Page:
In this guide, we will be showing you how to setup antivirus on your Raspberry Pi by using the ClamAV software.
ClamAV is a popular free and open-source antivirus engine that is designed to detect a wide variety of threats on Unix based systems like Raspbian.
Using ClamAV on your Raspberry Pi, you will be able to scan your device for trojans, viruses, malware, and other malicious threats.
While Linux systems are typically regarded as not being as vulnerable to viruses, it is still good to keep an eye on your system.
Using an antivirus is especially useful if you are using your Raspberry Pi to host files that can be accessed from other devices.
Below is a list of the equipment that you will need to set up antivirus on your Raspberry Pi using the ClamAV software.
Installing ClamAV on the Raspberry Pi
In this section, we will be showing you how to install the ClamAV Antivirus software to your Raspberry Pi.
1. Before we set up the antivirus software on our Raspberry Pi, we first need to update the package list.
You can update the package list by running the following command.
sudo apt update
2. Luckily for us to setup antivirus on our Raspberry Pi, all we need to do is install ClamAV.
ClamAV can be installed from the Raspbian repository by running the command below.
sudo apt install clamav
When ClamAV is installed to your Raspberry Pi, it will automatically set up a service that will update its virus database every hour.
It is possible to increase the number of checks that ClamAV performs for updates if you feel like every hour isn’t enough.
Running an Antivirus Scan on the Raspberry Pi
In this section, you will learn how to make use of the ClamAV software to scan the files on your Raspberry Pi.
Basic Usage of
Running an Antivirus scan on your Raspberry Pi is a relatively simple process with the ClamAV software.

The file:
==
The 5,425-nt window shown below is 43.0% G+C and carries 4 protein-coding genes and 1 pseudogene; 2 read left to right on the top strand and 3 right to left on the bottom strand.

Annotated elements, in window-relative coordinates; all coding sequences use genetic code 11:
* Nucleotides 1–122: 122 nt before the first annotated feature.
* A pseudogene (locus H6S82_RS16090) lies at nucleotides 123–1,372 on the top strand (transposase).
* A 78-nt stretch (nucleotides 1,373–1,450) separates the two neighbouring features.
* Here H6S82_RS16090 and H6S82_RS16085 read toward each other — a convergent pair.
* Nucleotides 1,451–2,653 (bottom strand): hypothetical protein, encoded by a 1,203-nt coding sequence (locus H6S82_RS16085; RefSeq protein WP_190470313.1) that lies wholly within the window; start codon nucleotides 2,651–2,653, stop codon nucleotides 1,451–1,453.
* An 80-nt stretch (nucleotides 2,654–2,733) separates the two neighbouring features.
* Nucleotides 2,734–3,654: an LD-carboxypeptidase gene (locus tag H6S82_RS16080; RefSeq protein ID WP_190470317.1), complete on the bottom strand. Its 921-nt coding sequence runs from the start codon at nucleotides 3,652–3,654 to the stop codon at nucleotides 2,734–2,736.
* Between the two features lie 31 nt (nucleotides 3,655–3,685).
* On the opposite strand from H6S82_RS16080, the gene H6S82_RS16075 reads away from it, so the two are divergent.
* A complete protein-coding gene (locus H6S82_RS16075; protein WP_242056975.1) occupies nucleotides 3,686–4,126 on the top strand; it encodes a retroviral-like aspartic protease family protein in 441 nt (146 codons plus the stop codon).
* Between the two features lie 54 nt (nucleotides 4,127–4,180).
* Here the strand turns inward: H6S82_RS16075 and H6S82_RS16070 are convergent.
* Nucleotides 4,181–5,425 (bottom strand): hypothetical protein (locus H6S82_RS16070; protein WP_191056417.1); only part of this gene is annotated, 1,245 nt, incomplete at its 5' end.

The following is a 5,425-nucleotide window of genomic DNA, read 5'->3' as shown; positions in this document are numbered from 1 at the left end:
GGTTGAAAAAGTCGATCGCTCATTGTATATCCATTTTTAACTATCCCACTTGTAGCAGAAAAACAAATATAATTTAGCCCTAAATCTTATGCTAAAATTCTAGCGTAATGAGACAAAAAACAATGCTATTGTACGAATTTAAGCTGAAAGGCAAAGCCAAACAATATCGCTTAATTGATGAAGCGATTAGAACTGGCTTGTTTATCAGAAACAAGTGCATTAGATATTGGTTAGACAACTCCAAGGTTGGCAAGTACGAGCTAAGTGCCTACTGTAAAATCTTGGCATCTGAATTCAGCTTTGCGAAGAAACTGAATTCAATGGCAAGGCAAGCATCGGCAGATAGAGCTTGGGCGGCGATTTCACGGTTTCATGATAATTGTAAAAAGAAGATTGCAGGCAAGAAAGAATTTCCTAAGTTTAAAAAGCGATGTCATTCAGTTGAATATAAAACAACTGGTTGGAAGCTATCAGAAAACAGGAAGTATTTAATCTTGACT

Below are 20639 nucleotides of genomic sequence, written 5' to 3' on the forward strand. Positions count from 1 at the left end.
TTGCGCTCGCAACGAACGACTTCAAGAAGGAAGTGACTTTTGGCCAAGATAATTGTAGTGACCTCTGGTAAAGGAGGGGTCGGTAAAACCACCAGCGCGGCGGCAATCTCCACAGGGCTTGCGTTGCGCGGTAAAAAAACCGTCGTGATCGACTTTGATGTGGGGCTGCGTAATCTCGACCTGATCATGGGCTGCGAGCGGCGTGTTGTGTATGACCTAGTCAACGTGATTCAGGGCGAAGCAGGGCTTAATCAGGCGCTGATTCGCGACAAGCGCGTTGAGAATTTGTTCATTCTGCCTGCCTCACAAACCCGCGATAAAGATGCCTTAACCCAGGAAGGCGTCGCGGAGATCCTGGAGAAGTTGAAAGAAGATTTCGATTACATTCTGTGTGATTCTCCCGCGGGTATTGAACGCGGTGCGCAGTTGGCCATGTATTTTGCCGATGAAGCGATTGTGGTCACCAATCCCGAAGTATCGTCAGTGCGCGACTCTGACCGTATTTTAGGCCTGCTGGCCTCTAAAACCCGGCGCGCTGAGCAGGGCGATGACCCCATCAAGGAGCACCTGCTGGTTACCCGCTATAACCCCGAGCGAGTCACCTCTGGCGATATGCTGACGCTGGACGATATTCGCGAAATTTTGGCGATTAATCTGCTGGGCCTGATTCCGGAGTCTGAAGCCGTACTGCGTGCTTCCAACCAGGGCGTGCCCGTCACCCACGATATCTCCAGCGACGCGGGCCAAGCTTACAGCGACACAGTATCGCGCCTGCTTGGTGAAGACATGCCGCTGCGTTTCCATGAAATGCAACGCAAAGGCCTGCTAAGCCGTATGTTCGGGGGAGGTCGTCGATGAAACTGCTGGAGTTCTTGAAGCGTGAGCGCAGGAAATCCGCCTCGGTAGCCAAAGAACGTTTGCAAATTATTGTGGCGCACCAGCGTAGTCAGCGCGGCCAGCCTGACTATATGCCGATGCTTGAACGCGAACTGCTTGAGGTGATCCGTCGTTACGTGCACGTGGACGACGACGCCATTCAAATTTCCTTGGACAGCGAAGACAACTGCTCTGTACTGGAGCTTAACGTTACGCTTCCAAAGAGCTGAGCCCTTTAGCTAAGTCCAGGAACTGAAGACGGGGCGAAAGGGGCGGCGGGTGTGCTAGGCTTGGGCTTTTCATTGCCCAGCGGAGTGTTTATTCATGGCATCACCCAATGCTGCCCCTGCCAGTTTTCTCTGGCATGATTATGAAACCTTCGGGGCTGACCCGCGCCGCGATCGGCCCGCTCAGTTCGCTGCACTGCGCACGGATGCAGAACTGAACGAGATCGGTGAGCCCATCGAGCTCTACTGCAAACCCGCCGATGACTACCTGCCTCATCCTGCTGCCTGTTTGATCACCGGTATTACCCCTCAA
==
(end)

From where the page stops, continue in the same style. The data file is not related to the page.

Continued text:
To run a scan, we will need to make use of the
clamscan command as we have shown below.
The most basic usage of this command will only scan the top level of the current users home directory.
Recursively Scanning Files and Directories
We can also make the
clamscan command scan our home directory recursively.
All we need to do is add the
-r argument after the
Scanning Multiple Directories
You can take this command further by specifying the directory that you want to scan.
You can even specify multiple directories and files.
For example, if we wanted to scan all home directories and our mount directory, we can use the following command.
clamscan -r /home /mount
Automatically Removing Infected Files
If you wanted to make
clamscan automatically remove viruses it detects on your Raspberry Pi, you can make use of another option.
This option is
--remove. Please note that you should be cautious with this option as the removed file will be unrecoverable.
clamscan -r --remove /home /mount
Automatically Moving Infected Files
Alternatively, if you would like the antivirus software to move detected files rather than removing them, you can make use of an additional option.
To move files, you can make use of the
--move=/DIRECTORY/ option where